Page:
Plants are generally very low in saturated fat, and have relatively low calories for the volume consumed. Eating predominantly plants minimizes saturated fat intake. The larger volume consumed per calorie activates stretch receptors in the wall of the stomach, contributing to a feeling of fullness, and achieving satiety at lower total caloric intake. When we avoid consuming excess calories in this way, we also are more likely to avoid increases in body weight that contribute to co-morbid conditions such as diabetes, hypertension and sleep apnea – each of which may also increase cardiovascular risk.
The China Study also suggests that rates of cancer rise with increased consumption of animal protein. The precise mechanism for this increase is not clear, but it has been known for over 30 years that high temperature cooking – baking, broiling, grilling and frying of fish, chicken and red meat – produces carcinogens called heterocyclic aromatic amines (HCA) shown to cause cancer in laboratory animals.
Moreover, in humans, cancer rates are known to be higher in those who cook their meat, chicken and fish to well done, thereby maximizing exposure to HCAs. High temperature cooking of plants does not produce HCAs.
While diet alone cannot cure cancer, cancer patients consuming a predominantly whole food, plant-based diet can slow cancer progression and improve the quality of their life. In a recent study of men with less aggressive prostate cancer opting for “watchful waiting” (through serial biopsies of their prostates), those on a whole food, plant-based diet showed decreased progression to more aggressive cancer, with fewer requiring early aggressive treatment with surgery or radiation.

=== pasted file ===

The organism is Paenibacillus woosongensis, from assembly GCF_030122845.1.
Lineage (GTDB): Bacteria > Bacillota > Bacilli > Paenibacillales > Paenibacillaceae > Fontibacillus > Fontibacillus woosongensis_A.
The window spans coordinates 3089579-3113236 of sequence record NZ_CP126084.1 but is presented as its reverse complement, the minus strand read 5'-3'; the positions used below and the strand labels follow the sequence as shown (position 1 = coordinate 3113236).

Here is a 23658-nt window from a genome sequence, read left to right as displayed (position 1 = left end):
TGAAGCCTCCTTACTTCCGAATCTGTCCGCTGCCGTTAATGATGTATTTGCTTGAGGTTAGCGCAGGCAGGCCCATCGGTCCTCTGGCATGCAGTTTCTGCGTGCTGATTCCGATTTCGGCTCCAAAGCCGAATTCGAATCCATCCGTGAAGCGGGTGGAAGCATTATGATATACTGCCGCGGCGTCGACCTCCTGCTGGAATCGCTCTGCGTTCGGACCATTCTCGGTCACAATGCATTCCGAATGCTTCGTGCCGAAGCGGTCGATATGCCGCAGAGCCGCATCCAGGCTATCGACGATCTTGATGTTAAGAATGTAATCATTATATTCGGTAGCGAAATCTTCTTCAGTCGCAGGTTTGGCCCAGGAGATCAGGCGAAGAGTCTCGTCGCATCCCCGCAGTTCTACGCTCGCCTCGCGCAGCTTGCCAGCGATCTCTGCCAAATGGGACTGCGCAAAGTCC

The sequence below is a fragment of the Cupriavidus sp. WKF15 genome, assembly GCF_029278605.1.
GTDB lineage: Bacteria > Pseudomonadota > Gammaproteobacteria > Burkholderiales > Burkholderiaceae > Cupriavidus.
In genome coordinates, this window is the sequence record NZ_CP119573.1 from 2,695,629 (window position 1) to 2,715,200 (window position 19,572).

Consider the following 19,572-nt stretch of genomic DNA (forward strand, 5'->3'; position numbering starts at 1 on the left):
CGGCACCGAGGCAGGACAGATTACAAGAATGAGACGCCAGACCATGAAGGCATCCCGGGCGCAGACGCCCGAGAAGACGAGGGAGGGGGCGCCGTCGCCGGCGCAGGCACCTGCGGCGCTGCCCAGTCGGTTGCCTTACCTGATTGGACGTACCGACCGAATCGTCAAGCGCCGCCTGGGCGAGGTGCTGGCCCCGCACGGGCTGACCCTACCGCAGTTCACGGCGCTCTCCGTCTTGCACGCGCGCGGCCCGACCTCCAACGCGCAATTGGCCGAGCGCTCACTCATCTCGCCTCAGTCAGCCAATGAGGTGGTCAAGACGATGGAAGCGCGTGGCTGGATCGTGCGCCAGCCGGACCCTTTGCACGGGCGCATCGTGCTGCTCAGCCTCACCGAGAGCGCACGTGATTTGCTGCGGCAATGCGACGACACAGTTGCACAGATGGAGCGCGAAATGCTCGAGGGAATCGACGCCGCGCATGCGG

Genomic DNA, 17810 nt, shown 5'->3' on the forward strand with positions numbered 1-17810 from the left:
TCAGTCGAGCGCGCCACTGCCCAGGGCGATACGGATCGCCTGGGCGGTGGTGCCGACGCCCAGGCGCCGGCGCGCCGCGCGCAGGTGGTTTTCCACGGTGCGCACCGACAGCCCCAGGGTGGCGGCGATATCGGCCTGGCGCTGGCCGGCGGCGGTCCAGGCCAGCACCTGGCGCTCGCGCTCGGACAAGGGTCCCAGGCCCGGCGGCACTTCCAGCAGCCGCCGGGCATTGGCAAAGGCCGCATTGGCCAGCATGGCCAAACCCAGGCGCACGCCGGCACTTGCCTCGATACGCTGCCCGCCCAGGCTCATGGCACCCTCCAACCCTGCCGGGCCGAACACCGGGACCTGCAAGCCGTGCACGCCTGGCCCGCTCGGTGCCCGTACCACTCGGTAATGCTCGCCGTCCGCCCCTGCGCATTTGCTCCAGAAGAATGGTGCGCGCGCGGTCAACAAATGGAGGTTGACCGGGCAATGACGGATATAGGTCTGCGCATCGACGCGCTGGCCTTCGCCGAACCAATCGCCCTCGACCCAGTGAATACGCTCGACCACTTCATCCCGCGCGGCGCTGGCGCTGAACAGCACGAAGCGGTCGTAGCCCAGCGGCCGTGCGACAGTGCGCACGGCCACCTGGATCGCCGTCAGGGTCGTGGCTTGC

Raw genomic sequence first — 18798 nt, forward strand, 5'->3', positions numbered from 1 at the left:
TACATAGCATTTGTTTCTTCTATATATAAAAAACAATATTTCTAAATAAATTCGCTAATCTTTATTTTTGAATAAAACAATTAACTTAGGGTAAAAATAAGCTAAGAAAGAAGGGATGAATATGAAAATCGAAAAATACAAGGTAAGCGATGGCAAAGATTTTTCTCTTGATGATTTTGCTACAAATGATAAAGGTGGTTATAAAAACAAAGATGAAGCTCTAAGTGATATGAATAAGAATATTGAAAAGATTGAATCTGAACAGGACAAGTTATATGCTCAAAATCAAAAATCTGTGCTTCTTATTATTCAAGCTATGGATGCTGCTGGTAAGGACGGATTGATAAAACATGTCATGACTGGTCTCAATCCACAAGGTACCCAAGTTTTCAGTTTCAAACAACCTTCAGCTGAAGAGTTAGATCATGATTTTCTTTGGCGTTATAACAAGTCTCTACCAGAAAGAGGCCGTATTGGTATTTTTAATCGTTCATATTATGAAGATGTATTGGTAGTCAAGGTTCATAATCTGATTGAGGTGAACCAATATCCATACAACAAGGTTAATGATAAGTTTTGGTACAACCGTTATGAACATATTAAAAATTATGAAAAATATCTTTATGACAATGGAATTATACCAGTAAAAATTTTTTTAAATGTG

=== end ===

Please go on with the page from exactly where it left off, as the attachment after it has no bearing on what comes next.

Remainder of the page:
In summary, a predominantly whole food, plant-based diet requires that the majority of calories consumed come from a variety of plants and include, as appropriate, leaves, stems, roots, seeds and fruit. It requires, where possible the use of the whole plant minimally processed or, when not possible, to minimally process those parts which are used.
A predominantly whole food, plant-based diet may help to effectively prevent and treat both cardiovascular disease and cancer, and as such provide a firm foundation upon which to live a Non-Medicated Life. To find out how to easily incorporate this approach into your daily way of eating, stay tuned for Part Two.
Paul E. Lemanski, MD, MS, FACP (firstname.lastname@example.org) is a board certified internist at the Center for Preventive Medicine, CapitalCare Medical Group in Albany. He is medical director of the Department of Community Medicine and Population Health at CapitalCare Medical Group. Paul has a master’s degree in human nutrition. He is an assistant clinical professor of medicine at Albany Medical College, and a fellow of the American College of Physicians.